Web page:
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Mom a suspect in case of missing Memphis girl
Written by ADRIAN SAINZ, Associated Press   
Saturday, 11 January 2014 08:04

MEMPHIS, Tenn. (AP) — Police have named as a suspect the mother of a 7-week-old girl who went missing from her home under suspicious circumstances in northeast Memphis.

Aniston Walker was reported missing Thursday morning, and ever since, police have been using cadaver dogs to search homes, backyards and a pond in the neighborhood where she lived with her mother and two siblings. Friday's search proved fruitless, and police were resuming the search on Saturday.

According to police, her mother, 33-year-old Andrea Walker, said she left the baby at home with her 3-year-old son while she took her 5-year-old son to school Thursday. When she returned, the baby was gone, but the 3-year-old was still in the house.

Walker said the doors were locked when she arrived at home and there was no sign of a break in, according to a police affidavit. She told police only two other people had the key, an affidavit from police said.

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300,000 wait for tap water in West Virginia
Written by JOHN RABY, Associated Press   
Saturday, 11 January 2014 08:03

CHARLESTON, W.Va. (AP) — A company president apologized to West Virginia residents for a chemical leak that got into a public water treatment system, and a state agency ordered Freedom Industries to remove its remaining chemicals from the site.

About 300,000 people in nine counties entered their third day Saturday without being able to drink, bathe in, or wash dishes or clothes with their tap water. The only allowed use of the water was for flushing toilets.

Officials remain unclear when it might be safe again.

Federal authorities, including the Occupational Safety and Health Administration, or OSHA, began investigating how the foaming agent escaped from the Freedom Industries plant and seeped into the Elk River. Just how much of the chemical leaked into the river was not yet known.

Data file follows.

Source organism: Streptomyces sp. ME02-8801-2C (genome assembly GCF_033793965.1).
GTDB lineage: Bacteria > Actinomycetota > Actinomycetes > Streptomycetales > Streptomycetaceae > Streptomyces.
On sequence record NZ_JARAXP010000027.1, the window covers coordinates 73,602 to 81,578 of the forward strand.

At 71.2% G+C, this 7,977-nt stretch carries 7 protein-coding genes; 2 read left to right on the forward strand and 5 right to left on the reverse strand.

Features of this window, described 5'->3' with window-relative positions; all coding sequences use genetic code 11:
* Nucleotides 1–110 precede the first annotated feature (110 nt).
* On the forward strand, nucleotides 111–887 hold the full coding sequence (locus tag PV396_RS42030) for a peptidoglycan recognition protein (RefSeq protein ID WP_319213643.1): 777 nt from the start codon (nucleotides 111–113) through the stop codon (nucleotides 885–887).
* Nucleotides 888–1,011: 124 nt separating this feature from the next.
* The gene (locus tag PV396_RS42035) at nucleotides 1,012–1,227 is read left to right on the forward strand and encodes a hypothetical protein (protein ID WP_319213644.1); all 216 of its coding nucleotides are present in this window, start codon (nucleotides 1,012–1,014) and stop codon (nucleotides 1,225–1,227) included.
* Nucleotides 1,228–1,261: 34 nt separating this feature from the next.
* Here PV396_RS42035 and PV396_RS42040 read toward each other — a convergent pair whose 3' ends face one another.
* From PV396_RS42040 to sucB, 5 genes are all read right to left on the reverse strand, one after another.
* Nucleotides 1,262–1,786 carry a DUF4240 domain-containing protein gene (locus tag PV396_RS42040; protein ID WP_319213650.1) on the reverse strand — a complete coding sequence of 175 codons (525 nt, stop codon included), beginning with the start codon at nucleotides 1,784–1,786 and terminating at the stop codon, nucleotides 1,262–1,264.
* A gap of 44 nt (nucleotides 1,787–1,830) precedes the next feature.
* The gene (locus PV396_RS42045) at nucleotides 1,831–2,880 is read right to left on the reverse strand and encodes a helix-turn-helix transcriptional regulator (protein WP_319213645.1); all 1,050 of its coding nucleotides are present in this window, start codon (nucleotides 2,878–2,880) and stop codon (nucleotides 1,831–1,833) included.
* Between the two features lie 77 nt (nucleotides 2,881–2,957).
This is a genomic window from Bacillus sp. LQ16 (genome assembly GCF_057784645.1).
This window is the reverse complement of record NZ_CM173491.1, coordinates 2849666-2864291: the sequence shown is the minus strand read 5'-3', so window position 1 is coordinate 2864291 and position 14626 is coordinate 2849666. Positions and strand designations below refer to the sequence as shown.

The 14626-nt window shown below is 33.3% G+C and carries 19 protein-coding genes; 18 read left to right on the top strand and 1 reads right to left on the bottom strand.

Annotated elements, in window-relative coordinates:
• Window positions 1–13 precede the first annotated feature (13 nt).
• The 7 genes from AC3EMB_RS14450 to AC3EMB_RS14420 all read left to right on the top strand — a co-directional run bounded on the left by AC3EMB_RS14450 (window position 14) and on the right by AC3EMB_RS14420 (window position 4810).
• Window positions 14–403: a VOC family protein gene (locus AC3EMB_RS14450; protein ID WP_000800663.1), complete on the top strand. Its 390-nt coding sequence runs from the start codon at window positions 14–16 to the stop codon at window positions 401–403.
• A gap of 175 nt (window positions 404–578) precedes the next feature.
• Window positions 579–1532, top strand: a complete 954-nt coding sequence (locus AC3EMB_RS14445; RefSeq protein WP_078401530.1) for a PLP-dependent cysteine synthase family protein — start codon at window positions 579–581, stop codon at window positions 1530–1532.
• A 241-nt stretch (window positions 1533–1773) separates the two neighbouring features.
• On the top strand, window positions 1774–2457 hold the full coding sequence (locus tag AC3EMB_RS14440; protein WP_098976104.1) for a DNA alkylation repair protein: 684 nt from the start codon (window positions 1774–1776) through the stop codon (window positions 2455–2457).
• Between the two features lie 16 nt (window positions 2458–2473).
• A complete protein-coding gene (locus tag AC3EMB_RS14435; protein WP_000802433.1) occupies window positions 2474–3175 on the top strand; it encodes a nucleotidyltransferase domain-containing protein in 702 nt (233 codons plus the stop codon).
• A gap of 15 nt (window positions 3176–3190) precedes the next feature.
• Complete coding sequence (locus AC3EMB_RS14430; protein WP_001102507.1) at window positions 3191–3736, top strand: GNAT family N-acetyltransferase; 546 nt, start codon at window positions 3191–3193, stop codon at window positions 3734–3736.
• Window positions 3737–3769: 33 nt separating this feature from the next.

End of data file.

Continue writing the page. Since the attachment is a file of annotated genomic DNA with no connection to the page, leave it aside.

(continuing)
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CDC: US is "in the thick" of flu season, cases up
Written by Associated Press   
Friday, 10 January 2014 16:29

ATLANTA (AP) — Flu season is ramping up, with illness widespread in at least 35 states. That's up from 25 in the previous week.

A flu expert with the Centers for Disease Control and Prevention says the agency's weekly report released Friday shows "We're in the thick of flu season."

The CDC's Lyn Finelli says the season likely hasn't peaked, but that it's too soon to know if it will be worse than normal.

The numbers aren't as high so far as last year, when flu season started early. Flu usually peaks in January or February.

The number of people seeking medical care for the flu climbed to more than 4 percent of all doctor visits last week, a near doubling from two weeks earlier.

___

Online:

CDC: http://www.cdc.gov/flu


Copyright 2014 The Associated Press. All rights reserved. This material may not be published, broadcast, rewritten or redistributed.

 
Searchers find missing plane in Idaho; Five dead
Written by Associated Press   
Saturday, 11 January 2014 08:01

BOISE, Idaho (AP) — The wreckage of a small plane that crashed in Idaho more than a month ago, killing a Silicon Valley executive and the four others aboard, has been located following a persistent online and ground search that included the pilot's brother, officials and family members said.

Debris from the single-engine plane was located in the central Idaho mountains Saturday, but Valley County Sheriff's Lt. Dan Smith said an incoming storm may delay recovery efforts.

The aircraft had been carrying the 51-year-old pilot, Dale Smith, a software executive from San Jose, Calif.; his son, Daniel Smith and his wife, Sheree Smith; and daughter Amber Smith with her fiance, Jonathan Norton, officials said.

The plane was flying from eastern Oregon, where the family had been spending the Thanksgiving holiday, to Montana, where Daniel and Sheree Smith live, when it disappeared Dec. 1, in the mountains 150 miles northeast of Boise.

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Proposed Medicare drug change stirs access worries
Written by RICARDO ALONSO-ZALDIVAR, Associated Press   
Friday, 10 January 2014 16:25

WASHINGTON (AP) — In a move that some fear could compromise care for Medicare recipients, the Obama administration is proposing to remove special protections that guarantee seniors access to a wide selection of three types of drugs.

The three classes of drugs — widely used antidepressants, antipsychotics and drugs that suppress the immune system to prevent the rejection of a transplanted organ — have enjoyed special "protected" status since the launch of the Medicare prescription benefit in 2006.

That has meant that the private insurance plans that deliver prescription benefits to seniors and disabled beneficiaries must cover "all or substantially all" medications in the class, allowing the broadest possible access. The plans can charge more for costlier drugs, but they can't just close their lists of approved drugs, or formularies, to protected medications.

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